Hotel occupancy rates are climbing, albeit at a fairly sluggish pace. While this presents a difficult situation for many of the world’s largest accommodation chains, it’s a golden opportunity for low-cost travellers and bargain seekers. In an effort to increase occupancy and boost financial records, many of the world’s most comfortable hotel chains are offering record low prices.
But does that really make a chain hotel a good deal? The majority of international travellers still opt to stay in a major chain hotel, with industry leader Accor noting that despite financial concern, most travellers are still staying in well-known hotels and ‘big brand’ accommodation. With boutique hotel operators gaining ground in many markets, that dominance may soon disappear.
Boutique hotels are often passed over by international travellers due to their limited online visibility and difficulty in catering to major groups. The vast majority of boutique and independent hotels are limited to low-rank placements on major aggregators and travel booking websites, despite offering service that is on par with – if not above – that provided by major five-star chains.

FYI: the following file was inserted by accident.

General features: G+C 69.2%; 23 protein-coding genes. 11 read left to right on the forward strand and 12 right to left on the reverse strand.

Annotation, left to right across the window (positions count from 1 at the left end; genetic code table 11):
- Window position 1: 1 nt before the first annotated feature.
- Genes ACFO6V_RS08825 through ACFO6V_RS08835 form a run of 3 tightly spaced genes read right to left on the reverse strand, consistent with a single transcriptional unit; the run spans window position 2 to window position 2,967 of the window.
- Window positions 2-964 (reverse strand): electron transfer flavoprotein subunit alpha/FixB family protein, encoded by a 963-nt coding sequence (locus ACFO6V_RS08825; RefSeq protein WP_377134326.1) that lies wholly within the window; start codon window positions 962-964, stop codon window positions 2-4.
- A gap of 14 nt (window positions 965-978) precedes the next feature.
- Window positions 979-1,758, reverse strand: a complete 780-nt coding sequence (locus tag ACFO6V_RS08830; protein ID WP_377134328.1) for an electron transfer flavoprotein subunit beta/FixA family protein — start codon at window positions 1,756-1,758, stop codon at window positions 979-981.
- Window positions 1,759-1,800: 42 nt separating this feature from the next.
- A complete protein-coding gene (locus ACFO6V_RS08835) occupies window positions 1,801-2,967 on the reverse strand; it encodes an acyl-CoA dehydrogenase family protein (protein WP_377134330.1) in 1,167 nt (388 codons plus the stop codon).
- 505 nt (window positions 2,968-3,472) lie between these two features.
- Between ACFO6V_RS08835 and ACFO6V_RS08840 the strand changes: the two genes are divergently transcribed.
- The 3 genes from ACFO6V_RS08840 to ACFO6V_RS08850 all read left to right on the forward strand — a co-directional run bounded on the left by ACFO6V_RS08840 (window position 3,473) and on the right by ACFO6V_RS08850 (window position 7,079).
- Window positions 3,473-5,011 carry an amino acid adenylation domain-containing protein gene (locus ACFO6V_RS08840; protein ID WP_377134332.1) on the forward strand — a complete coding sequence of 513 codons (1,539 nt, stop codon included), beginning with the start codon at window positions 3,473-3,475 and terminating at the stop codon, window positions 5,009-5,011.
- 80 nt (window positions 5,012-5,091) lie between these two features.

Where are these hotels found, then? On independent tourism websites and private weblogs. Smaller local hotels are typically marketed through word-of-mouth and unsolicited reviews, with blogs and other ‘unconventional’ holiday information sources acting as unofficial third-party marketers. It’s an idea that’s beginning to gain ground – many referral-fuelled independent hotels and expanding.
So before you book into the Sofitel, Intercontinental, or Ritz-Carlton, consider looking at the value offered in an independent hotel. While most travellers associate independently managed hotels with limited quality and low-cost accommodation, there is an increasingly large market for luxury hotels outside of the traditional big-brand architecture.